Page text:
My Right Before Moment: Kenneth Duncan

Google+ Pinterest LinkedIn Tumblr
Share This Post

Right Before Magazine is my story, my reality, and unfortunately the reality of millions of dreamers. A lack of resources, a lack of support, a lack of funding, all are challenges facing entrepreneurs and those that want change.

I have been a victim of the paralysis that is caused by fear. Millennials are often allowing fear to rule our minds and influence our decision making and I was no different. I started two “small businesses” (more like ventures) during college and my own holdings company “Transcendence Management Group”. I can admit now that I had literally no idea what I was doing and I was pretty much bound to lose the thousands I lost.

I was nervous to the point that I was scared of starting anything ever again. Reflecting back on it I can’t believe I was so ready to pack it in over mistakes I made at 21! After I graduated I now have bills and things to pay for so I cannot “afford” another let down. After the last few years of school my brand and image was all of the sudden “the guy that couldn’t get the job done”. You can sort of tell when your friends are tired of “yet another idea”. Instead of the excitement of my next breakthrough, most people around me were “bracing for my next failure”.

I realized that my attitude towards success was too laissez faire. The only person holding me back from reaching my full potential is me. I relied too heavily on other people to identify with the goals I had, and yeah, I wanted them to help me. There is nothing wrong with asking for help, but that cannot be the hub of the plan. After interviewing many people for this magazine, I realized that the loneliest place in the world is being an idealist and innovator. I could not just sit still and passively let all of my ideas die because of my embarrassment from my past failures. I believe in them too much to do so.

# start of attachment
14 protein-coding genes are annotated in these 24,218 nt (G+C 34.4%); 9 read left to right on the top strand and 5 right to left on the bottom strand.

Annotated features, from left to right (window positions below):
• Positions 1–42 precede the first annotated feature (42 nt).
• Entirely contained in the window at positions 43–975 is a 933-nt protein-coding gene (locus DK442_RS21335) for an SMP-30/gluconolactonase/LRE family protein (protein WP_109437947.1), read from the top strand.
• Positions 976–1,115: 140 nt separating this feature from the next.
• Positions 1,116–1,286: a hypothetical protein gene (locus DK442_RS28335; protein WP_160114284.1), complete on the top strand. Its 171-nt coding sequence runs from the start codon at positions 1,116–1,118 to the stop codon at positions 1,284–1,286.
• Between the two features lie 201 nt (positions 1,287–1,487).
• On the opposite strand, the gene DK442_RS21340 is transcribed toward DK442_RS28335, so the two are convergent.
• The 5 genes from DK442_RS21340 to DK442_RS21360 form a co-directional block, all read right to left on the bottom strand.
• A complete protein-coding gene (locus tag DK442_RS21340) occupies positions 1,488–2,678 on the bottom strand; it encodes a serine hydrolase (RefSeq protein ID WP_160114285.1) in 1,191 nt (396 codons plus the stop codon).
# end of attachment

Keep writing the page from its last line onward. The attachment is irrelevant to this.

A lot of people who may read this were either a part of, or heard about my goal to host a GA/FL party in 2015. After the complete failure, I was beside myself for weeks. I issued public apologies, refunds to dozens, and even refused to speak about my attempt. My brand and reputation was trash and there was little I could do. Fast forwarding a year later, I am stronger and able to learn from the “egg on my face”. That party still haunts me because it was a good idea, I had a plan, executed, and failed. Ultimately it turns out the lessons learned were what sparked this magazine.

We talk so much, but are a group that is less defined by action and more defined by potential. Over the least 10 months, I have been inspired by some of the movement and conversation taking place in our country today. On a daily basis, my social media is flooded with some of the smartest people you could meet, yet I still feel like as a whole we are stuck in neutral with nobody putting their foot on the petal.

…but the {man} himself has to be made aware of the importance of going into business. And once you and I go into business, we own and operate at least the businesses in our community. What we will be doing is developing a situation wherein we will actually be able to create employment for the people in the community. -Malcolm X